- Okra skins naturally have a slightly hard, bristly exterior. Akiko smooths out the skin of the okra by first rubbing the surface of the okra in salt. The salt exfoliates the okra skin, taking off the micro-fibers that make the skin tough. The best way to rub the salt onto the okra skin is by putting salt on a cutting board, then massaging the okra over the salt using the palm of your hand. Push down hard enough so that the salt will grab and peel off the okra hairs.
- After you have rubbed the okras in salt, rinse them in water so the salt is washed off.
- Boil a small pot with water. When it comes to a boil, drop the okra in and boil the okra for 3 minutes until it slightly softens.
- While the okra is boiling, prepare the wasabi sauce for the okra in a bowl by mixing the wasabi, soy sauce, salt and bonito flakes together.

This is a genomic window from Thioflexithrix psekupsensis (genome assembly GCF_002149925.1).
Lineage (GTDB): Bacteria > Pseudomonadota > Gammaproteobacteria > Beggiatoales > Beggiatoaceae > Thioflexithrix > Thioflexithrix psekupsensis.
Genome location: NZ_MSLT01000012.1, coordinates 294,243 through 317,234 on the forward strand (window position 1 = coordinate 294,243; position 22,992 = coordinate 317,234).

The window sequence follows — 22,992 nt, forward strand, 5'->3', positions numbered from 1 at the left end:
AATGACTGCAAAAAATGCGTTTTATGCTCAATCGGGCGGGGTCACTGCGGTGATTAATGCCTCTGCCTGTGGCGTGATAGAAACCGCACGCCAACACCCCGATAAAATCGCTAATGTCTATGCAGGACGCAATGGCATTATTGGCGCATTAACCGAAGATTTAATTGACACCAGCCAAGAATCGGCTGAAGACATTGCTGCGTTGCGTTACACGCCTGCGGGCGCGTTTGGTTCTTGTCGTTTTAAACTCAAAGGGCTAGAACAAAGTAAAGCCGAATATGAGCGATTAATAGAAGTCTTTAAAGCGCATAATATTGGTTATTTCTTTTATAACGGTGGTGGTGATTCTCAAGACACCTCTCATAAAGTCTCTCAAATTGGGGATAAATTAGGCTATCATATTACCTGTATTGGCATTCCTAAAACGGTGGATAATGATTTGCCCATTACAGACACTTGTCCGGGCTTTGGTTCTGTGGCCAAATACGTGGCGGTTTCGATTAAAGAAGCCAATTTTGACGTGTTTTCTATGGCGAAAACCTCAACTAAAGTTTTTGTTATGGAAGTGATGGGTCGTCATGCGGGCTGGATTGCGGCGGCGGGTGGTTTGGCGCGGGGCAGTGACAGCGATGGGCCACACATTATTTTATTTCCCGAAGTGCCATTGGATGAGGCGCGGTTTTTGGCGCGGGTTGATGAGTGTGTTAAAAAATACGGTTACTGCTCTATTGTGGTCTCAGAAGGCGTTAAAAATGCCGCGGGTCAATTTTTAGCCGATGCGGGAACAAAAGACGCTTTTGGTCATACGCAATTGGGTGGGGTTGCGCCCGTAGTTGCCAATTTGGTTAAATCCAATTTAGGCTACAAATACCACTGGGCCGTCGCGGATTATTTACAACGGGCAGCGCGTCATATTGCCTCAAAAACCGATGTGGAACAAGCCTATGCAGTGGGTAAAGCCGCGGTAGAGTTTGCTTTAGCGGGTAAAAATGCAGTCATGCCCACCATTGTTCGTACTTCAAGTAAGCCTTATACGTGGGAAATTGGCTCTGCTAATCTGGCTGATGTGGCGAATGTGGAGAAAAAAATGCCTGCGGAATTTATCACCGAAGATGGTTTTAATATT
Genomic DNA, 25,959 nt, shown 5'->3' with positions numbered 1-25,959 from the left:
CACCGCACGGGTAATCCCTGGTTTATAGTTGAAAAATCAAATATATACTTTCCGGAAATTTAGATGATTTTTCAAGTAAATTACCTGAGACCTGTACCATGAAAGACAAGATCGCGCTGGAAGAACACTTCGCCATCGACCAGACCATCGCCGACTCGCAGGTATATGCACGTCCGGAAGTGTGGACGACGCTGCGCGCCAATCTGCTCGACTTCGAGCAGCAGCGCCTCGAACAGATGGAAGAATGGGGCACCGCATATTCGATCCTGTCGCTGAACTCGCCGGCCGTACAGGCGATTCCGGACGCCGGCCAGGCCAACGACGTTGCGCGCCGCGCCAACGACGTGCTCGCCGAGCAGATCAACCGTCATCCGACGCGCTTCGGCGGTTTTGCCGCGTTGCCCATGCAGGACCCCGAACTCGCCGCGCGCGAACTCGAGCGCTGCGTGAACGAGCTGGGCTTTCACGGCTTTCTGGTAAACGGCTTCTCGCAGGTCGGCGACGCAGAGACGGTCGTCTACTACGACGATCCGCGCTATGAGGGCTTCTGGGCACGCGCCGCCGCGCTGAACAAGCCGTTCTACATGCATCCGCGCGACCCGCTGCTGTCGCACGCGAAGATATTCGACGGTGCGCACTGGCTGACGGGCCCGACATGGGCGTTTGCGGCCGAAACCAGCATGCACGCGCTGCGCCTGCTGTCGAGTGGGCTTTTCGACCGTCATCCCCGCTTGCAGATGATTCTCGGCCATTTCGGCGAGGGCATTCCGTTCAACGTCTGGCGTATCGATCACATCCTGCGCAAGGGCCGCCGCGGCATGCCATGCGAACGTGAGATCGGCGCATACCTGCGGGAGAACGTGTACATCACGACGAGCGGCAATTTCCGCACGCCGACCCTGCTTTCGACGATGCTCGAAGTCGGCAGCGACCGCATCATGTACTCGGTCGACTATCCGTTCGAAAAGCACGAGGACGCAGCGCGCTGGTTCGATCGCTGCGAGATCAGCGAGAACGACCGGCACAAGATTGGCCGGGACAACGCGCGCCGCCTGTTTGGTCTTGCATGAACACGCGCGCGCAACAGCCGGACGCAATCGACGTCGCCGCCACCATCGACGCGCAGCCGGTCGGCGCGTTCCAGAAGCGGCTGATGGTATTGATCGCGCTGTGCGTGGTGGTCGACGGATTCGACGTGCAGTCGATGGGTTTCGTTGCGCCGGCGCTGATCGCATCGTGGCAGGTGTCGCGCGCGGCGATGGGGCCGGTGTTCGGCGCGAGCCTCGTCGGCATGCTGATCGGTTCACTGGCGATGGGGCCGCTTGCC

- Take the okra out of the pot after it boils and strain. Once the okra cools down, add to the wasabi sauce and mix.
- In a separate bowl prepare the pickling vinegar dressing. Mix together the vinegar, water, mirin, sugar and konbu. Stir this mixture until the sugar crystals completely melts.
- Pour the pickling vinegar dressing into the bowl with the wasabi dressing and the okra. Mix well.
- Put the bowl of okra, now submerged in the dressing and vinegar mixture, into the fridge and keep there overnight.
- Wait 24 hours before taking the okra out of the fridge. Before eating, garnish the okra with a pinch of bonito flakes. These okras will be good to eat for 5 days if kept refrigerated.
Tofu Mayonnaise Dip (serving 4)
- Firm tofu – 1 pack
- Vinegar – 1 tablespoon
- Umezu (plum vinegar) – 2/3 tablespoon
- Lemon juice – 3 tablespoons
- Cane sugar – 1.5 tablespoon
- White miso – 2 tablespoon
- Mustard – 2 teaspoon
- Soy sauce – 2 teaspoon
- Salt – to flavor
- Canola oil – 2.5 tablespoon
*Food processor required
Mix all of the ingredients above in a food processor to make Tofu Mayonnaise.
- Umeboshi (pickled plum) – 1 tablespoon roughly chopped
- White miso – 1 tablespoon